Before we start, here’s a bit of a crazy stat. Per PFF, since entering the league, Wilson has been pressured on 42% of his dropbacks. If that doesn’t say enough about Seattle’s offensive line, I don’t know what will. Duane Brown returns as the left tackle but has been injured quite a lot recently. The same could be said for Mike Iupati who was retained on a one-year contract but could easily be cut if need be. B.J. Finney will line up at the center spot, while the trio of Phil Haynes, third-round pick Damien Lewis, and Jamarco Jones will battle for the right guard spot. The right tackle spot seems safe in Brandon Shell‘s hands as the team added him in free agency.
Joey Hunt was abysmal playing at the center spot for eight games last year and will hopefully not see the field this year. Jordan Simmons is an intriguing prospect at the guard spot, and Cedric Ogbuehi was added to, provide some depth. Wilson will once again be running for his life this year as the team only selected one offensive lineman and didn’t add any great pieces in free agency. The offensive line is younger, which doesn’t mean it will be improved.
Run Defense – 74, 30th (6% Defense, 2% Overall)
The Seahawks have a ton of unknown players on their defense and that includes Poona Ford who is a star on the defensive line. Jarran Reed and Demarcus Christmas offer some depth but none really stand out in the run defense. Meanwhile, the linebacking core is great. Bobby Wagner is one of the best in the league and his counterpart, K.J. Wright is one of the best as well. Seattle wasn’t great against the run last year and likely will only be saved by their linebacking play again this year.
Pass Rush – 73, 27th (21% Defense, 10% Overall)
It is well known that the Seahawks are awful in terms of the pass rush. Jadeveon Clowney was supposed to help in that regard but only had three sacks last year and still hasn’t found a new team. Bruce Irvin is back again in a Seattle uniform and will likely be the number one rusher after an 8.5-sack season last year in Carolina. Last year’s first-round pick, L.J. Collier had three tackles, that’s it. Rasheem Green led the team in sacks last year with four. Second-round pick, Darrell Taylor is a top option for the next few years but will have trouble finding the field this year. Alton Robinson was also added later in the draft.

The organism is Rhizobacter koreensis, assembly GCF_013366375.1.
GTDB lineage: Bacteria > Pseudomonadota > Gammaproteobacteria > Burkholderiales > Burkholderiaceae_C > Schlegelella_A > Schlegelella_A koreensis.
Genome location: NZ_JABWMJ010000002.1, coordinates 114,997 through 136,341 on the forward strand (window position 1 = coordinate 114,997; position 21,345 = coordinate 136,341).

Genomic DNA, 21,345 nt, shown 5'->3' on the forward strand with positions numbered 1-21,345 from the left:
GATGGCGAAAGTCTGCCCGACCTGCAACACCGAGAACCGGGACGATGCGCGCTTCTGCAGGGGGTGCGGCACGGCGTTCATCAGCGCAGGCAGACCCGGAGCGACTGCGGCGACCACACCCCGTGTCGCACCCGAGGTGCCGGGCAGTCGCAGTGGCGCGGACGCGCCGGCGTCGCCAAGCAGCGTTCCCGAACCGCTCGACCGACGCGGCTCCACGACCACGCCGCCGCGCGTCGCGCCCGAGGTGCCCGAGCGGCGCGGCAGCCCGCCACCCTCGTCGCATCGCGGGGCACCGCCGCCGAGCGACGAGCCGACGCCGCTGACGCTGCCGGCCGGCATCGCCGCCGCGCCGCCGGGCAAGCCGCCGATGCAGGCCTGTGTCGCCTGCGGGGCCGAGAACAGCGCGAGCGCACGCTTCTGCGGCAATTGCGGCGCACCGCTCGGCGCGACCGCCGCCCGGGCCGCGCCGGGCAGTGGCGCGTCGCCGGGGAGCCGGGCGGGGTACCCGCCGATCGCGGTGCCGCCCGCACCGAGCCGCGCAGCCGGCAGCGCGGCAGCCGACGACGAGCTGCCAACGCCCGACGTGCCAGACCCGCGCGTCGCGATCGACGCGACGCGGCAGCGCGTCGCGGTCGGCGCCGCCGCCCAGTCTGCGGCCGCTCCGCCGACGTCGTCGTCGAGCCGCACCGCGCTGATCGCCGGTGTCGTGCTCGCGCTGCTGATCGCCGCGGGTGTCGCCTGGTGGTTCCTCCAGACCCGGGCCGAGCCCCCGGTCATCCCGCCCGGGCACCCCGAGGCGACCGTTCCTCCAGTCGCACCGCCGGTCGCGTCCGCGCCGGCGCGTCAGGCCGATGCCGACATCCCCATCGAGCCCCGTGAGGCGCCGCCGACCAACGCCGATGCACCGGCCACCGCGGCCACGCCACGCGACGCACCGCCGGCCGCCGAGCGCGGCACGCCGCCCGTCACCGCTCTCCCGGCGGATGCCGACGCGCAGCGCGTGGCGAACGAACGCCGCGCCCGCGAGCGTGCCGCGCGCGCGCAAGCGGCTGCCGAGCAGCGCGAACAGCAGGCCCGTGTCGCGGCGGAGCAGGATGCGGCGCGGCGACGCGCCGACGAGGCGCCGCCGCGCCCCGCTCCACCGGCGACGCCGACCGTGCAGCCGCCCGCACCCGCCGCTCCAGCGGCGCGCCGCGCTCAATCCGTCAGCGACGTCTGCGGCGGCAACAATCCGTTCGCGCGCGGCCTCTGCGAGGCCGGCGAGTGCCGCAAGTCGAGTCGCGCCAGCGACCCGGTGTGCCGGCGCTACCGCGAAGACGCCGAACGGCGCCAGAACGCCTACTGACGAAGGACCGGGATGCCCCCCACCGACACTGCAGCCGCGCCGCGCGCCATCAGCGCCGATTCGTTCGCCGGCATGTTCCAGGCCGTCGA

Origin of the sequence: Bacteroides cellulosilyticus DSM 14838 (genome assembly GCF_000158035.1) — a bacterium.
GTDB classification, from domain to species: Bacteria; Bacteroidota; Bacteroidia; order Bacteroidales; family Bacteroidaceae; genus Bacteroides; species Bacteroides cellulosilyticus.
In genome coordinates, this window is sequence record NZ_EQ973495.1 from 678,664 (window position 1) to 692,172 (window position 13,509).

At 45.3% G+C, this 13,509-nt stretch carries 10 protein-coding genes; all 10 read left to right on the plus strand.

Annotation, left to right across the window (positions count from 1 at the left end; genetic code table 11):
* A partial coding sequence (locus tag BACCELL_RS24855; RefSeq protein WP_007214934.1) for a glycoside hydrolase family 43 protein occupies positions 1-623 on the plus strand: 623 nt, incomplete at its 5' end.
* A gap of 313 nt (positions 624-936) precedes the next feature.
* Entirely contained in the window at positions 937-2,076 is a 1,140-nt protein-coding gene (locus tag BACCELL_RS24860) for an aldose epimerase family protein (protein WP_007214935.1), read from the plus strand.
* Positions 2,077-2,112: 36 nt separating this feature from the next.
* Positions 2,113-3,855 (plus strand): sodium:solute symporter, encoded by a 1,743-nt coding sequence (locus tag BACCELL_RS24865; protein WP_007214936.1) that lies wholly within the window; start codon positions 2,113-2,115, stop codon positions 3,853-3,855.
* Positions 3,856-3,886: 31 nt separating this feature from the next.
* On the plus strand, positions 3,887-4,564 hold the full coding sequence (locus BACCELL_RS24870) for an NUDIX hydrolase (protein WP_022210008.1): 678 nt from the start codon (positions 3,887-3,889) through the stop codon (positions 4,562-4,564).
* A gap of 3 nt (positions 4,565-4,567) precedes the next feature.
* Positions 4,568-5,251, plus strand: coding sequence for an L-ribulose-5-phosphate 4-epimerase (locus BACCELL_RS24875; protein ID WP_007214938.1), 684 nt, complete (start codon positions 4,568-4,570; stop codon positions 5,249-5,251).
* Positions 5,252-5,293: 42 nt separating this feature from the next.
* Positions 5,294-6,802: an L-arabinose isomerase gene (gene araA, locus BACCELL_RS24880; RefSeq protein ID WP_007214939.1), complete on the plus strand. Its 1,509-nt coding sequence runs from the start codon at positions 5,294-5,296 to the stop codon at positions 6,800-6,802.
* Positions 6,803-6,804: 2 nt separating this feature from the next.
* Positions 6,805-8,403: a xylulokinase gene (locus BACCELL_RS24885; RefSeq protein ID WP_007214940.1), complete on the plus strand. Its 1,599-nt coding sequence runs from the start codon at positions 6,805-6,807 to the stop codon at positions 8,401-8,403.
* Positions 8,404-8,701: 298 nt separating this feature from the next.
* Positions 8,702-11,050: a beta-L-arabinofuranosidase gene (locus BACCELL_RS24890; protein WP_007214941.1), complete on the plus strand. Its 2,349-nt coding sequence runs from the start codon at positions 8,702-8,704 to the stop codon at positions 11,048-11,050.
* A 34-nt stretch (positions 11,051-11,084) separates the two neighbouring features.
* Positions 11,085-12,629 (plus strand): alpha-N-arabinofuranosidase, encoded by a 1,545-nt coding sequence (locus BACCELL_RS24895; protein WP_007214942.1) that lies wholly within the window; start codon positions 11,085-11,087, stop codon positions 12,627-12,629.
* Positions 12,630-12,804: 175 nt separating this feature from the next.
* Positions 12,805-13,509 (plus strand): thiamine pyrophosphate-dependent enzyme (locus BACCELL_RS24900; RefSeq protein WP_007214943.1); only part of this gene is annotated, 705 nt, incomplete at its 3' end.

Linebackers – 87.5, 2nd (15% Defense, 4% Overall)
Even with Wagner and Wright already on the team, the Seahawks spent their first-round selection on Jordyn Brooks, giving Seattle three stout linebackers. Wagner and Wright are great against the pass, while Brooks is better against the run and could help in the lack of pass rush. Cody Barton and Ben Burr-Kirven solid depth pieces that were both selected in last year’s draft. Shaquem Griffin had five tackles last year.
Secondary – 79.5, T-18th (26% Defense, 17% Overall)
As with other positions on the roster, the Seahawks don’t have a lot of name value in their secondary. Tre Flowers had 82 tackles, eight pass deflections, and three interceptions last year. Shaquill Griffin had 65 tackles and 13 pass deflections. Seattle added Quinton Dunbar in a trade after he had four interceptions last year and will be the third option at cornerback. Ugo Amadi is a solid candidate to play in the nickel role or safety.
Brad McDougald is a solid starter and had two interceptions last year. In five games last year, Quandre Diggs had three interceptions and will be back again as a starter. Marquise Blair and Delano Hill offer some intriguing backup options. Blair had only 32 tackles last year due to injuries. The secondary is a far cry from their legion of boom days. There are some pieces in place but no true superstar in the secondary.
Coach and Culture – 79.5, 21st (19% Offense, 28% Defense, 15% Overall)
Seattle looks to be more of a run-oriented team again this year after posting the fourth-most rushing yards in the league last year. The development of Metcalf will be interesting to watch and the offensive line will struggle like it always has, giving Wilson fits one again. Seattle comes in tied for 15th in offensive coach and culture.
Wagner and Wright are the leaders of the changing defense. A lack of pass rush will make it tough this year on the defense and with not a lot of experience in the secondary, it will be tough for Seattle to make the noise it used to in the postseason. The Seahawks come in 26th for defensive coach and culture.
Seattle has a few superstars in Lockett, Wagner, Wilson, and Wright but besides that, there are players that need to step up in major roles. The offensive line is still abysmal and the pass rush needs desperate help. With Arizona improving, Seattle is in danger of losing second place in the division and Wilson can’t keep putting the team on his back.